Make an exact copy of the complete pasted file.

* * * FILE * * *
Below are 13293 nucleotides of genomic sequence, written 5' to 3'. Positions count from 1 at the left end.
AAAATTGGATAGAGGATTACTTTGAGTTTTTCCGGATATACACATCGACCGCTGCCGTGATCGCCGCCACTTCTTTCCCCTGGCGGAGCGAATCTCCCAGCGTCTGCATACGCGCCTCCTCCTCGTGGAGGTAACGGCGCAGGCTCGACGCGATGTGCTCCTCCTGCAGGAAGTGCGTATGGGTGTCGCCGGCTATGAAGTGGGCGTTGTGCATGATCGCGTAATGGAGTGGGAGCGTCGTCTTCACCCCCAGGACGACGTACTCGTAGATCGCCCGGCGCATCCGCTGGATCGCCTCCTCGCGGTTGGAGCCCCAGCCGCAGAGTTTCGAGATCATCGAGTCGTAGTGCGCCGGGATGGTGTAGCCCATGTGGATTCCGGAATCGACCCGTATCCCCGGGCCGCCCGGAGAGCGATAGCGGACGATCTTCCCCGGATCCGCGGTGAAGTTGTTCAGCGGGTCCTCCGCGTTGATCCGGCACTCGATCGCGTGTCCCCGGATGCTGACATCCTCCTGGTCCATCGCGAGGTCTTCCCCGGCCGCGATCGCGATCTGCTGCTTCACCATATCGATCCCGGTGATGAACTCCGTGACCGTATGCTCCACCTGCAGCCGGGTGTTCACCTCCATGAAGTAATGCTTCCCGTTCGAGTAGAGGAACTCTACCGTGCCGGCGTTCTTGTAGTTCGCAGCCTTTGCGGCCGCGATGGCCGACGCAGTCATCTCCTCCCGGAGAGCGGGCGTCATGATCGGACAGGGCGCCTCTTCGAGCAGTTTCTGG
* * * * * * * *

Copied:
Below are 13293 nucleotides of genomic sequence, written 5' to 3'. Positions count from 1 at the left end.
AAAATTGGATAGAGGATTACTTTGAGTTTTTCCGGATATACACATCGACCGCTGCCGTGATCGCCGCCACTTCTTTCCCCTGGCGGAGCGAATCTCCCAGCGTCTGCATACGCGCCTCCTCCTCGTGGAGGTAACGGCGCAGGCTCGACGCGATGTGCTCCTCCTGCAGGAAGTGCGTATGGGTGTCGCCGGCTATGAAGTGGGCGTTGTGCATGATCGCGTAATGGAGTGGGAGCGTCGTCTTCACCCCCAGGACGACGTACTCGTAGATCGCCCGGCGCATCCGCTGGATCGCCTCCTCGCGGTTGGAGCCCCAGCCGCAGAGTTTCGAGATCATCGAGTCGTAGTGCGCCGGGATGGTGTAGCCCATGTGGATTCCGGAATCGACCCGTATCCCCGGGCCGCCCGGAGAGCGATAGCGGACGATCTTCCCCGGATCCGCGGTGAAGTTGTTCAGCGGGTCCTCCGCGTTGATCCGGCACTCGATCGCGTGTCCCCGGATGCTGACATCCTCCTGGTCCATCGCGAGGTCTTCCCCGGCCGCGATCGCGATCTGCTGCTTCACCATATCGATCCCGGTGATGAACTCCGTGACCGTATGCTCCACCTGCAGCCGGGTGTTCACCTCCATGAAGTAATGCTTCCCGTTCGAGTAGAGGAACTCTACCGTGCCGGCGTTCTTGTAGTTCGCAGCCTTTGCGGCCGCGATGGCCGACGCAGTCATCTCCTCCCGGAGAGCGGGCGTCATGATCGGACAGGGCGCCTCTTCGAGCAGTTTCTGG